Patient acceptability of 3D printed medicines

Abstract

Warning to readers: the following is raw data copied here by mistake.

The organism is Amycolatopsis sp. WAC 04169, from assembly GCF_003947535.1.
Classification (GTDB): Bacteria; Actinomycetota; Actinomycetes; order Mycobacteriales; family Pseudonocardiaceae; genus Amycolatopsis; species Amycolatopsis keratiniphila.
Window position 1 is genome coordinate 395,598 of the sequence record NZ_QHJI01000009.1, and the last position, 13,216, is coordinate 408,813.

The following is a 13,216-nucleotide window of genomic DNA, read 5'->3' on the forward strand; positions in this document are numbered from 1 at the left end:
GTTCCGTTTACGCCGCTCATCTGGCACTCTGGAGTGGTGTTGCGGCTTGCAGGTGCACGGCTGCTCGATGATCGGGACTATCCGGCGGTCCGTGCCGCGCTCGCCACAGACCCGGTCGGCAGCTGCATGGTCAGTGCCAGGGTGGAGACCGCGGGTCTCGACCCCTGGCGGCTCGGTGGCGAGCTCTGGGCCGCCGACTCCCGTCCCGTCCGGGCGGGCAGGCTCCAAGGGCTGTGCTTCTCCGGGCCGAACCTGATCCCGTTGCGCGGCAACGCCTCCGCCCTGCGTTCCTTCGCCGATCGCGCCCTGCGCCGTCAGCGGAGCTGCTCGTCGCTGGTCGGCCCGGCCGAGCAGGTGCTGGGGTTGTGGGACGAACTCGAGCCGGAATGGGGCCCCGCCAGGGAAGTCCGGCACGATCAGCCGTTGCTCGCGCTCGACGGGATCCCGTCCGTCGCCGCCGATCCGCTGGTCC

Patient-centric medicine is a derivative term for personalised medicine, whereby the pharmaceutical product provides the best overall benefit by meeting the comprehensive needs of the individual; considering the end-user from the beginning of the formulation design process right through development to an end product is a must. One way in which to obtain personalised medicines, on-site and on-demand is by three-dimensional printing (3DP). The aim of this study was to investigate the influence of the shape, size and colour of different placebo 3D printed tablets (Printlets™) manufactured by fused deposition modelling (FDM) 3DP on end-user acceptability regarding picking and swallowing. Ten different printlet shapes were prepared by 3DP for an open-label, randomised, exploratory pilot study with 50 participants. Participant-reported outcome (PRO) and researcher reported outcome (RRO) were collected after picking and swallowing of selected printlet geometries including sphere, torus, disc, capsule and tilted diamond shapes. The torus printlet received the highest PRO cores for ease of swallowing and ease of picking. Printlets with a similar appearance to conventional formulations (capsule and disc shape) were also found to be easy to swallow and pick which demonstrates that familiarity is a critical acceptability attribute for end-users. RRO scores were in agreement with the PRO scores. The sphere was not perceived to be an appropriate way of administering an oral solid medicine. Smaller printlet sizes were found to be preferable; however it was found that the perception of size was driven by the type of shape. Printlet colour was also found to affect the perception of the end-user. Our study is the first to guide the pharmaceutical industry towards developing patient-centric medicine in different geometries via 3DP. Overall, the highest acceptability scores for torus printlets indicates that FDM 3DP is a promising fabrication technology towards increasing patient acceptability of solid oral medicines.

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